Prison Phone Provider Securus Suffers Massive Hack

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Significant hack of Securus comprimises over 70 million records of prison phone calls

A serious hack has compromised over 70 million prison phone call records in the United States.

The enormous cache phone records was obtained by The Intercept, and the data comes from Dallas-based Securus Technologies, a leading provider of phone services in jails and prisons in America.

The firm says it services 2,600 public safety, law enforcement and corrections agencies and over a million inmates across North America.

Legal Implications

The cache of phone records was leaked via SecureDrop by an anonymous hacker. This hacker apparently believes that Securus is violating the constitutional rights of inmates.

The phone records include links to downloadable recordings of the calls that happened between December 2011 and the spring of 2014.

bended barsThis significance of what reportedly is 14,000 recorded conversations, said to include calls between inmates and attorneys, will no doubt have significant legal implications as these are deemed to be confidential and privileged legal communications.

The fact that these calls have been recorded at all also raises constitutional issues, including the right to effective assistance of counsel and of access to the courts.

“This may be the most massive breach of the attorney-client privilege in modern US history, and that’s certainly something to be concerned about,” said David Fathi, director of the ACLU’s National Prison Project was quoted as saying. “A lot of prisoner rights are limited because of their conviction and incarceration, but their protection by the attorney-client privilege is not.”

The phone records database is also said to include prisoners’ first and last names; the phone numbers they called; the date, time, and duration of the calls; the inmates’ Securus account numbers; as well as other information. In addition to metadata, each phone call record includes a “recording URL” where the audio recordings of the calls can be downloaded.

Not Hacked?

But Securus has said that there is no evidence its systems were breached in a statement.

“Securus is contacting law enforcement agencies in the investigation into media reports that inmate call records were leaked online,” it said. “Although this investigation is ongoing, we have seen no evidence that records were shared as a result of a technology breach or hack into our systems. Instead, at this preliminary stage, evidence suggests that an individual or individuals with authorised access to a limited set of records may have used that access to inappropriately share those records.”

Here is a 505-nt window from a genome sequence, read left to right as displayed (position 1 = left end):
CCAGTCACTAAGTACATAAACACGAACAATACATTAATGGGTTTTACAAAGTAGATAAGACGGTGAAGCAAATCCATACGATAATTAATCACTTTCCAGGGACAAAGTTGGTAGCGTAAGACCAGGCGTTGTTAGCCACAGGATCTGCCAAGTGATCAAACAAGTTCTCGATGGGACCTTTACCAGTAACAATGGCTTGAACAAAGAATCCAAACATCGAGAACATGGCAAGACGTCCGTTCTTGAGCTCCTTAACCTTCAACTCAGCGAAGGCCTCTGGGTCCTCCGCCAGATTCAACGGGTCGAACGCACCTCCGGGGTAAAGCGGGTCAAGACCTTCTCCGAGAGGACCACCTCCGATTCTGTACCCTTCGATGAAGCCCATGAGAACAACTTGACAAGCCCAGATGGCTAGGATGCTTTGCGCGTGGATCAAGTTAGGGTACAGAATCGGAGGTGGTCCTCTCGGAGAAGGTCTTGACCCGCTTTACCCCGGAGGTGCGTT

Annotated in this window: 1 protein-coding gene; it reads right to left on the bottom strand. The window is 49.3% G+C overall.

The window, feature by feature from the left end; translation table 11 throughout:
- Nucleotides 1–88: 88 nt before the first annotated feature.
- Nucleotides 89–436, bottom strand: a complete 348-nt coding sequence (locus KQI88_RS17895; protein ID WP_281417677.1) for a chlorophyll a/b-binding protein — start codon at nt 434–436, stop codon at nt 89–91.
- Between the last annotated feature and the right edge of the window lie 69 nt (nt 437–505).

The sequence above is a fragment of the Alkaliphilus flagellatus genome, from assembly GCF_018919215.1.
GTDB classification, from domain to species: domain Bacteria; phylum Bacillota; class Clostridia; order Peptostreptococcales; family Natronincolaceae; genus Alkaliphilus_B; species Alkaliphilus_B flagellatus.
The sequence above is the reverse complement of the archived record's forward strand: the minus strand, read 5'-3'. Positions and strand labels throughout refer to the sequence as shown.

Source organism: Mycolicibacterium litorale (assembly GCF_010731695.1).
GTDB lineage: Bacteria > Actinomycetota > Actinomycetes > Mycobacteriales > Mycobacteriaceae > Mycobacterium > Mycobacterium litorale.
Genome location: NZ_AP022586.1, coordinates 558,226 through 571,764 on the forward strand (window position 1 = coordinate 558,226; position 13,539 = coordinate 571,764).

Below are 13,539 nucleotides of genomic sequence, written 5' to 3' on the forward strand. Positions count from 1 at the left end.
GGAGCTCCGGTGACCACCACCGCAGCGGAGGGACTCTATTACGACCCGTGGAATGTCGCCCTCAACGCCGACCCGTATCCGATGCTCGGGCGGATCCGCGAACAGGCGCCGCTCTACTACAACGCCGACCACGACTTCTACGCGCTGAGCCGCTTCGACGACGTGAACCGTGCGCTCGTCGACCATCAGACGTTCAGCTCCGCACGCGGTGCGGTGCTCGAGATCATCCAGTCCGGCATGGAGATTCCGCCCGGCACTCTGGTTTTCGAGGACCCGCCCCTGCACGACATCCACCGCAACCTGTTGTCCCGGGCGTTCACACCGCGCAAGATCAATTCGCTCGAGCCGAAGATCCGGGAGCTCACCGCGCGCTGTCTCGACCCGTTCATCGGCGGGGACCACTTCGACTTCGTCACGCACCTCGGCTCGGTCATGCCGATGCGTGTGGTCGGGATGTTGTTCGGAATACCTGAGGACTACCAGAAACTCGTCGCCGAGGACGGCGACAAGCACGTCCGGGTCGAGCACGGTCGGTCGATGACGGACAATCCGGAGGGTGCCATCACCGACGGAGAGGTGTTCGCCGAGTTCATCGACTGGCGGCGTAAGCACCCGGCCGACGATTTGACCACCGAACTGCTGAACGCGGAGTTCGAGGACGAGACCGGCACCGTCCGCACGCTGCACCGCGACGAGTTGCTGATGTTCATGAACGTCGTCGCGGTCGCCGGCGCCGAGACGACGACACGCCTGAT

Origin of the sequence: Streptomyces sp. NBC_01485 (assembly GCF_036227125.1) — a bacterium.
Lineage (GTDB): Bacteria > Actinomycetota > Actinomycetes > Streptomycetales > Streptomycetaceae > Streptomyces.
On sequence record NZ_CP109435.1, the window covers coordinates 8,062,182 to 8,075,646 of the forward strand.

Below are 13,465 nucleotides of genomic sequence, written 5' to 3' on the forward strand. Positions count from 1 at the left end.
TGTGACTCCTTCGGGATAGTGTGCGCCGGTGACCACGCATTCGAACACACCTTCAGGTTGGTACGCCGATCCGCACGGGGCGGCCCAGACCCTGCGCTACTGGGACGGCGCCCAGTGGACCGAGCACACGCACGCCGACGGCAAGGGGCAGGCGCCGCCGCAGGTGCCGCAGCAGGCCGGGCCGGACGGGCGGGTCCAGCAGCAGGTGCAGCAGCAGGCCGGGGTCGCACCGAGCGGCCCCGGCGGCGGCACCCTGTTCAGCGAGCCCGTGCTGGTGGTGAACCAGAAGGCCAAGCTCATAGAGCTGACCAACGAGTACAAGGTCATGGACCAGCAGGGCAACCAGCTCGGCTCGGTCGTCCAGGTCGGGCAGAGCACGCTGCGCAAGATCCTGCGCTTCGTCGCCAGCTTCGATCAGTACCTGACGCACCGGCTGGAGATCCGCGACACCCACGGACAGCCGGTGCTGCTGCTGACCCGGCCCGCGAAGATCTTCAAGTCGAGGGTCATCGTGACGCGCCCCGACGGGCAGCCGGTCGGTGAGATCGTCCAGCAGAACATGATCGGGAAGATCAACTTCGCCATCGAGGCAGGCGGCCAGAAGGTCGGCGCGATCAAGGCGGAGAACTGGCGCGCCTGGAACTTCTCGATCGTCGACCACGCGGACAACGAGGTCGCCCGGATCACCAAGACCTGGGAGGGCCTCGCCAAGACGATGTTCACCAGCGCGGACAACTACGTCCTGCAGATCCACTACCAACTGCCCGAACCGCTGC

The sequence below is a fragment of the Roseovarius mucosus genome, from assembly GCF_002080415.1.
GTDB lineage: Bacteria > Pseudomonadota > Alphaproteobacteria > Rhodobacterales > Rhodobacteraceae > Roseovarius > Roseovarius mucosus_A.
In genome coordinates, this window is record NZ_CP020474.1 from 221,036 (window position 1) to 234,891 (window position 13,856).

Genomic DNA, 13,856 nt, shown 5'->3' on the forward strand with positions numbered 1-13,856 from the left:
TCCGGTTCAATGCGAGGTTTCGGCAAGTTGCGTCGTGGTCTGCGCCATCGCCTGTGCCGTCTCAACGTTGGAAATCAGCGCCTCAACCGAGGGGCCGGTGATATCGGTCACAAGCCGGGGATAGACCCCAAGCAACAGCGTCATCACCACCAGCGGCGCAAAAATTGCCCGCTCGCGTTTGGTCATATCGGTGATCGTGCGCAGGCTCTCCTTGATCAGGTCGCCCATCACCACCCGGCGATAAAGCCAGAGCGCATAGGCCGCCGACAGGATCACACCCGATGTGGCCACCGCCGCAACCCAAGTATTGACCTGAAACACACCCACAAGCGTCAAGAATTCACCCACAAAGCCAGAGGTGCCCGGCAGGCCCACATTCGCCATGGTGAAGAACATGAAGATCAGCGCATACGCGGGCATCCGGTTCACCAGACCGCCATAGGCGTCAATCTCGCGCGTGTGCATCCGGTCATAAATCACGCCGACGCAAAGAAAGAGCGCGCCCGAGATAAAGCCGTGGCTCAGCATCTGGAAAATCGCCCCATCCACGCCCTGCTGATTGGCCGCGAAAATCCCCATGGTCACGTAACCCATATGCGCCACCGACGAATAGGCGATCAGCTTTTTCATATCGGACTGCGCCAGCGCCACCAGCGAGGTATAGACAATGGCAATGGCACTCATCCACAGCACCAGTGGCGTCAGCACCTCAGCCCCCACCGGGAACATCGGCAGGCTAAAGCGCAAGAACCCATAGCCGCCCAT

“We will fully support law enforcement in prosecution of any individuals found to have illegally shared information in this case,” the firm added.

“It is very important to note that we have found absolutely no evidence of attorney-client calls that were recorded without the knowledge and consent of those parties,” it added. “Our calling systems include multiple safeguards to prevent this from occurring. Attorneys are able to register their numbers to exempt them from the recording that is standard for other inmate calls. Those attorneys who did not register their numbers would also hear a warning about recording prior to the beginning of each call, requiring active acceptance.”

Securus said it is coordinating with law enforcement and will provide updates as the investigation proceeds.

Data Equality

At least one security expert has said that the hack shows how not all data is created equal.

“Of course the problem we have here is how the data was compromised,” said Mark James, Security Specialist at IT Security Firm, ESET. “If it was encrypted and someone with the authority to view or access it in the first place was able to make copies and or move this data off site, then the question should be why was the data not segregated off and stored with multi factor access or even digitally encoded for tracing purposes?”

“If the data was not encrypted and it was accessed by someone who managed to compromise the system, then of course why it was not encrypted is the big question,” said James.

“Quite often in these cases the storing of this data is governed by general rules to protect data as a whole and sadly not all data is equal,” said James. “Some data needs to be protected differently than others, the data is now ‘in the wild’ and nothing can be done about that.”

“Securous will have to deal with the backlash of that and look at measures to protect the storage of future data in an attempt to stop this from happening again,” he added. “In these circumstances access to this data could have massive repercussions due to the nature of the content and it should have been better protected.”

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Author: Tom Jowitt
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